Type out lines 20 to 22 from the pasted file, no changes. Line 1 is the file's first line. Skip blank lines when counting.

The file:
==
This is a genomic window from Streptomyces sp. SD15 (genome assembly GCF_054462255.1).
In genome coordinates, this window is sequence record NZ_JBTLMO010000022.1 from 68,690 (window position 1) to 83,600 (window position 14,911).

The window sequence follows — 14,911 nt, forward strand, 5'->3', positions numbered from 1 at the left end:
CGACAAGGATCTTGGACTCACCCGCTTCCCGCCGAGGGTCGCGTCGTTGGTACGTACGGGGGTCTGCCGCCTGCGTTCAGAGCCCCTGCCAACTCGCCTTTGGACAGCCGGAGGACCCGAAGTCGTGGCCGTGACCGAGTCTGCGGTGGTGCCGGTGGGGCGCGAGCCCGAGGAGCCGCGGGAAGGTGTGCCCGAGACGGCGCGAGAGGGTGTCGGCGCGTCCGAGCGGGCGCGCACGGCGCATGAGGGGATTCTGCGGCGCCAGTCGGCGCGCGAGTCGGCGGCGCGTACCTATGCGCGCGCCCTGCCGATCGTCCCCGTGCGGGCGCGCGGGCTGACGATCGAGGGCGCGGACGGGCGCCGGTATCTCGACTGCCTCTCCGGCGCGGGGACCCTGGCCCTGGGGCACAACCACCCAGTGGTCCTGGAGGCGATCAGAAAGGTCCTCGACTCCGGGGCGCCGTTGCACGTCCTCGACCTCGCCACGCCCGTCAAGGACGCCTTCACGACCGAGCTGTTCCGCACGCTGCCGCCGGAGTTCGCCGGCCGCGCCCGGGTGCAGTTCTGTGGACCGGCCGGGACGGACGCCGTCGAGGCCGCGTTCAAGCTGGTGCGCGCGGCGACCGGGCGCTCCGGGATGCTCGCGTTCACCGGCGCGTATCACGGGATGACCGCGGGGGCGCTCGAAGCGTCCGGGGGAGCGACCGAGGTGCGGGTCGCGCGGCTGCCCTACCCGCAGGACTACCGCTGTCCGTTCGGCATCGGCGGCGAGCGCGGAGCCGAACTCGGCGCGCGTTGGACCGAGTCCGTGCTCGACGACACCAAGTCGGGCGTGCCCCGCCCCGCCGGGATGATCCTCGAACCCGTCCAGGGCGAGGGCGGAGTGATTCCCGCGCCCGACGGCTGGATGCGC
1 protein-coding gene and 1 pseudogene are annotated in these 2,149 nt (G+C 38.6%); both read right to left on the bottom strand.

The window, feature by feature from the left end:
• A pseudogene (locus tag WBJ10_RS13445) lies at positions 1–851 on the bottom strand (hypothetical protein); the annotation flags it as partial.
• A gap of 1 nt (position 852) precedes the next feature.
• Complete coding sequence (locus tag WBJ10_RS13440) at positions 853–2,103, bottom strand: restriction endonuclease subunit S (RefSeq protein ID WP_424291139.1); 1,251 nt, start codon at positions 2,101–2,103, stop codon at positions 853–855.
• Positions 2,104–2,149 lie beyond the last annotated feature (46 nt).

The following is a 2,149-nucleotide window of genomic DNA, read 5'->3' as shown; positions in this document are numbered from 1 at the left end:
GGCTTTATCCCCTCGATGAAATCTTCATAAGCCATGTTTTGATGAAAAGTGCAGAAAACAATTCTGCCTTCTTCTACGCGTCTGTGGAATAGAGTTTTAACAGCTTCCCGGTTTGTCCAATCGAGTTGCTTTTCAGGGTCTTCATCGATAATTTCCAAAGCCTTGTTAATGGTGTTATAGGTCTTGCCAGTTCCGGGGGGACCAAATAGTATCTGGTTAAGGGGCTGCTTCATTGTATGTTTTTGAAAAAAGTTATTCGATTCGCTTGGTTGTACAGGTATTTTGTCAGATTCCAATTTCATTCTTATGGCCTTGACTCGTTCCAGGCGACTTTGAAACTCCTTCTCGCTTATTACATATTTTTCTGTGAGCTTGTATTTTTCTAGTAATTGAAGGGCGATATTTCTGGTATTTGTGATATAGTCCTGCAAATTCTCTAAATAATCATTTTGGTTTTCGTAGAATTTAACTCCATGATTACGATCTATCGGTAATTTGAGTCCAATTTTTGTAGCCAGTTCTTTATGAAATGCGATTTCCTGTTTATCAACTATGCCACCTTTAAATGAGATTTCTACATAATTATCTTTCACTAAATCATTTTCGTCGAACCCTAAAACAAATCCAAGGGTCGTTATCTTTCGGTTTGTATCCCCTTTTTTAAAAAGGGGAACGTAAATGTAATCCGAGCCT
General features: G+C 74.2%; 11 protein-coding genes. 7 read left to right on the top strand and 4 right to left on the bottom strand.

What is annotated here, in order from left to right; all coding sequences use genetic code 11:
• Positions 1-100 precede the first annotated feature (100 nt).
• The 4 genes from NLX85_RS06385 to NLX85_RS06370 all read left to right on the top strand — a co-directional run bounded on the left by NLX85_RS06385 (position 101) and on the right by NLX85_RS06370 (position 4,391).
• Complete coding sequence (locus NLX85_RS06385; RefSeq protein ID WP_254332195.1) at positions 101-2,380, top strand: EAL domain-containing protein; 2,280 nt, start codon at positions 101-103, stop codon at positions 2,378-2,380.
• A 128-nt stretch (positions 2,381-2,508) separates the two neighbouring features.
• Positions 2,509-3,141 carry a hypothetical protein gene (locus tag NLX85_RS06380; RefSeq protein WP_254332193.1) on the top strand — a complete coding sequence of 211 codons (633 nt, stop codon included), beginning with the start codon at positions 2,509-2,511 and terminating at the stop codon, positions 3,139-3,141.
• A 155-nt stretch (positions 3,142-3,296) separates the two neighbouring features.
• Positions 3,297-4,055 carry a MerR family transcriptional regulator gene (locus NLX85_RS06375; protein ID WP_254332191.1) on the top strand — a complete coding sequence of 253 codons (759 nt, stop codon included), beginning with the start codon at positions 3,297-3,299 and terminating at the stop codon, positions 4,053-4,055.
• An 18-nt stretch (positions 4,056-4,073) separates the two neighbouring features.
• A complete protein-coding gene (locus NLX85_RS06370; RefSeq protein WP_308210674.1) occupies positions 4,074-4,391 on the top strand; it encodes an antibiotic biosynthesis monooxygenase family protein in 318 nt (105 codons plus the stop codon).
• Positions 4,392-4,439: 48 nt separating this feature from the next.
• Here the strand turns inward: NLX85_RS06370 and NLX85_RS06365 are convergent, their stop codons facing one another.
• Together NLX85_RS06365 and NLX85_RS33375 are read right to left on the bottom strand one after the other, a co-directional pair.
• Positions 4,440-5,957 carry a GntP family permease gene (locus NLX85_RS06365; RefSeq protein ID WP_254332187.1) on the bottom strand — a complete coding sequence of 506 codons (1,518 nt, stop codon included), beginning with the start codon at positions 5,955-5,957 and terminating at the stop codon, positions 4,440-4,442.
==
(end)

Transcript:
• A 155-nt stretch (positions 3,142-3,296) separates the two neighbouring features.
• Positions 3,297-4,055 carry a MerR family transcriptional regulator gene (locus NLX85_RS06375; protein ID WP_254332191.1) on the top strand — a complete coding sequence of 253 codons (759 nt, stop codon included), beginning with the start codon at positions 3,297-3,299 and terminating at the stop codon, positions 4,053-4,055.
• An 18-nt stretch (positions 4,056-4,073) separates the two neighbouring features.